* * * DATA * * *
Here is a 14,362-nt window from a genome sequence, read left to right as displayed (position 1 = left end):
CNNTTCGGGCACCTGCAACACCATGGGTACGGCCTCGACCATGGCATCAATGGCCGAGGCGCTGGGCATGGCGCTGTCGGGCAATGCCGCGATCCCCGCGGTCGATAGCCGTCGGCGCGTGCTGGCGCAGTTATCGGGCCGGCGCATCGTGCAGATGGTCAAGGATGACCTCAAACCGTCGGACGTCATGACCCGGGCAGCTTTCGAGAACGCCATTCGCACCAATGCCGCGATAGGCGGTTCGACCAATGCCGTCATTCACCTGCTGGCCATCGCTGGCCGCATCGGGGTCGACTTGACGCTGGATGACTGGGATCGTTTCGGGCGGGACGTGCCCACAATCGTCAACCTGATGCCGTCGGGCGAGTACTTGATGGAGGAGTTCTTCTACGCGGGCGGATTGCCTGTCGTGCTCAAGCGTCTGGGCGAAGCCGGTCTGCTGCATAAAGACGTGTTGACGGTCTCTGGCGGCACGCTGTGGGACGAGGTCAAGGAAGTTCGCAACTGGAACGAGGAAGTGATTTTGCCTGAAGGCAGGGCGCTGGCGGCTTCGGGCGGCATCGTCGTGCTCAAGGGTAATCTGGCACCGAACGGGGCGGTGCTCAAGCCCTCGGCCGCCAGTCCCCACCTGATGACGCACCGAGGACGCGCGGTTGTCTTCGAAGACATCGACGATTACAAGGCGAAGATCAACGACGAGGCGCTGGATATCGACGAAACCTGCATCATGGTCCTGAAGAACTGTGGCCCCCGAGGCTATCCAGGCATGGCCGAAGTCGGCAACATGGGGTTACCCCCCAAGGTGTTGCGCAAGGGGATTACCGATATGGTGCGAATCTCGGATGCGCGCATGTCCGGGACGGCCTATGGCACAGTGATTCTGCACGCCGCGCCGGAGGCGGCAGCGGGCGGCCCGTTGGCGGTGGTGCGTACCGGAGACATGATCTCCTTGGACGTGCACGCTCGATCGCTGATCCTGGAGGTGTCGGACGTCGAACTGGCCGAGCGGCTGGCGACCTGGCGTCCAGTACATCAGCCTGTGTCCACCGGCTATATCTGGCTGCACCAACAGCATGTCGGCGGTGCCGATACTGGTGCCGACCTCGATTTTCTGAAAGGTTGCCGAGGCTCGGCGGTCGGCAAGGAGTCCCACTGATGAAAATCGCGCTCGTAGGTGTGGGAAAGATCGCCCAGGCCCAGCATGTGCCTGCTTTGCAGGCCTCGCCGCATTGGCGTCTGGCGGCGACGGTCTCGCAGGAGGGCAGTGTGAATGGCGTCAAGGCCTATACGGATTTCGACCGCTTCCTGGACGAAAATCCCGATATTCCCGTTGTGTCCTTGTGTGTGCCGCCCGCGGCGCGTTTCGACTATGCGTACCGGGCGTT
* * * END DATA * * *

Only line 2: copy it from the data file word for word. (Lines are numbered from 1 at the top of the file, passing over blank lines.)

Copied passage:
CNNTTCGGGCACCTGCAACACCATGGGTACGGCCTCGACCATGGCATCAATGGCCGAGGCGCTGGGCATGGCGCTGTCGGGCAATGCCGCGATCCCCGCGGTCGATAGCCGTCGGCGCGTGCTGGCGCAGTTATCGGGCCGGCGCATCGTGCAGATGGTCAAGGATGACCTCAAACCGTCGGACGTCATGACCCGGGCAGCTTTCGAGAACGCCATTCGCACCAATGCCGCGATAGGCGGTTCGACCAATGCCGTCATTCACCTGCTGGCCATCGCTGGCCGCATCGGGGTCGACTTGACGCTGGATGACTGGGATCGTTTCGGGCGGGACGTGCCCACAATCGTCAACCTGATGCCGTCGGGCGAGTACTTGATGGAGGAGTTCTTCTACGCGGGCGGATTGCCTGTCGTGCTCAAGCGTCTGGGCGAAGCCGGTCTGCTGCATAAAGACGTGTTGACGGTCTCTGGCGGCACGCTGTGGGACGAGGTCAAGGAAGTTCGCAACTGGAACGAGGAAGTGATTTTGCCTGAAGGCAGGGCGCTGGCGGCTTCGGGCGGCATCGTCGTGCTCAAGGGTAATCTGGCACCGAACGGGGCGGTGCTCAAGCCCTCGGCCGCCAGTCCCCACCTGATGACGCACCGAGGACGCGCGGTTGTCTTCGAAGACATCGACGATTACAAGGCGAAGATCAACGACGAGGCGCTGGATATCGACGAAACCTGCATCATGGTCCTGAAGAACTGTGGCCCCCGAGGCTATCCAGGCATGGCCGAAGTCGGCAACATGGGGTTACCCCCCAAGGTGTTGCGCAAGGGGATTACCGATATGGTGCGAATCTCGGATGCGCGCATGTCCGGGACGGCCTATGGCACAGTGATTCTGCACGCCGCGCCGGAGGCGGCAGCGGGCGGCCCGTTGGCGGTGGTGCGTACCGGAGACATGATCTCCTTGGACGTGCACGCTCGATCGCTGATCCTGGAGGTGTCGGACGTCGAACTGGCCGAGCGGCTGGCGACCTGGCGTCCAGTACATCAGCCTGTGTCCACCGGCTATATCTGGCTGCACCAACAGCATGTCGGCGGTGCCGATACTGGTGCCGACCTCGATTTTCTGAAAGGTTGCCGAGGCTCGGCGGTCGGCAAGGAGTCCCACTGATGAAAATCGCGCTCGTAGGTGTGGGAAAGATCGCCCAGGCCCAGCATGTGCCTGCTTTGCAGGCCTCGCCGCATTGGCGTCTGGCGGCGACGGTCTCGCAGGAGGGCAGTGTGAATGGCGTCAAGGCCTATACGGATTTCGACCGCTTCCTGGACGAAAATCCCGATATTCCCGTTGTGTCCTTGTGTGTGCCGCCCGCGGCGCGTTTCGACTATGCGTACCGGGCGTT